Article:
A Chronicle of Outrage Marketing

I was watching something on Twitter yesterday that I thought was interesting. The ongoing dynamic of how to talk (if at all) about books either by people on the right or particularly liked by people on the right. The questions is whether it is possible to do so. [Part 2 Here]

The particular point of interest is an anthology from Baen whose gimmick is that all (but one) of the author are called “Dave” or “David”. I’m not particularly interested or concerned about the book and it was something I would have more generally ignored because it’s got Dave Freer in it. On Baen’s own social media there were some comments about the premise being inherently discriminatory and a response from Baen’s social media account that it’s one anthology and they’ve published anthologies (or at least one) where all the authors were women.

There’s some merit to Baen’s argument in principle — I haven’t looked to see how it works out in practice. The merit is that it’s not the impact of a single anthology but the collective impact over time. A publisher picking an anthology premise that promotes authors of one demographic group (intentionally or otherwise) isn’t itself an issue. It could be a neutral thing or a positive thing but the issue is with overtime is part of an effort to narrow who gets published or broaden…and so on. An anthology of Daves isn’t a big deal, does favour a type of author more likely to be male etc, should be seen in a broader context of what else the publisher publishes and so on. Not terribly difficult ideas to get your head around. The propositions that it is just a silly/fun/quirky idea for an anthology and makes a (small) contribution to making it easier for the stereotypical ageing white guy SF author to get published can both be true. The scale of the thing makes it easy to ignore i.e. publishing has bigger issues than this book.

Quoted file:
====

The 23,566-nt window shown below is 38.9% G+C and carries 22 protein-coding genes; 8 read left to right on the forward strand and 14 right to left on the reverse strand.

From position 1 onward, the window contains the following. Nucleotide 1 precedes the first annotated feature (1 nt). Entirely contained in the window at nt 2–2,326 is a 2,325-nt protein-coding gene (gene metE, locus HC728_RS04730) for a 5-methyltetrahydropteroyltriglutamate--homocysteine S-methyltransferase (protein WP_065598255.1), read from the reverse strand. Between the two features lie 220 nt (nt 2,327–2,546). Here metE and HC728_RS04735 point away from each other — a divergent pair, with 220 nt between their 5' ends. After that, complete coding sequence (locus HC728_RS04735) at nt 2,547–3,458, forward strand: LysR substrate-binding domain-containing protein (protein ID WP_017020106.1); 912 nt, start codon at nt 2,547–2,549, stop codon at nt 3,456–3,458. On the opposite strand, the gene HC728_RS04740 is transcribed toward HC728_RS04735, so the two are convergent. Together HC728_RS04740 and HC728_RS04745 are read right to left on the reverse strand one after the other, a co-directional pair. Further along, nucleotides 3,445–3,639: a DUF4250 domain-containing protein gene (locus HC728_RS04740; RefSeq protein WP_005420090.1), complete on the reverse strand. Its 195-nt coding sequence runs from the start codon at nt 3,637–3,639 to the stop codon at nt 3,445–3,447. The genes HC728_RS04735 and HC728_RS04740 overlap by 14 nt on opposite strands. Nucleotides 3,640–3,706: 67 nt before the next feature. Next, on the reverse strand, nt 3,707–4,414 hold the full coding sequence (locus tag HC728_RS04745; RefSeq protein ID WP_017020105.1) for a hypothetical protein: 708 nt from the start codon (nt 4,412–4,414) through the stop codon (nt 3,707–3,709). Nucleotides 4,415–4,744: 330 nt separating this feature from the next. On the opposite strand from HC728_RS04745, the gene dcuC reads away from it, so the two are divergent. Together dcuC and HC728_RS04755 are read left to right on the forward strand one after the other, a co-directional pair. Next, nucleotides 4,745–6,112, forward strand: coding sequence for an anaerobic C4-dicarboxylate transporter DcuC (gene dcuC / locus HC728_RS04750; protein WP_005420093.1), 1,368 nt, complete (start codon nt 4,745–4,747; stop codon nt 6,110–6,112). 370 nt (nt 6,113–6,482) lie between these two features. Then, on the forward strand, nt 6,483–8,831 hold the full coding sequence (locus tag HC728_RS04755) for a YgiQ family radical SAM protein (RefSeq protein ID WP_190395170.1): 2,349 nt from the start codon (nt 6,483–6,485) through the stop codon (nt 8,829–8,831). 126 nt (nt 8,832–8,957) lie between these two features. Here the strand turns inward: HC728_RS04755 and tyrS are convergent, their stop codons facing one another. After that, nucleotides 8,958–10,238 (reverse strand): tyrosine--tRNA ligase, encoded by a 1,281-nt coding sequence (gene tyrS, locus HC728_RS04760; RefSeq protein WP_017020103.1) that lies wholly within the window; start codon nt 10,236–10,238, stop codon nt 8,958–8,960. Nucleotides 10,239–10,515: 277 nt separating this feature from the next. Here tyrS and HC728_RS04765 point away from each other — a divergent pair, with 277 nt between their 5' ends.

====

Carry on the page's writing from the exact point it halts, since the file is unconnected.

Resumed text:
BUT it clearly should be absolutely OK to make either point about the book.

So here is Nick Mamatas on Twitter about the book in question.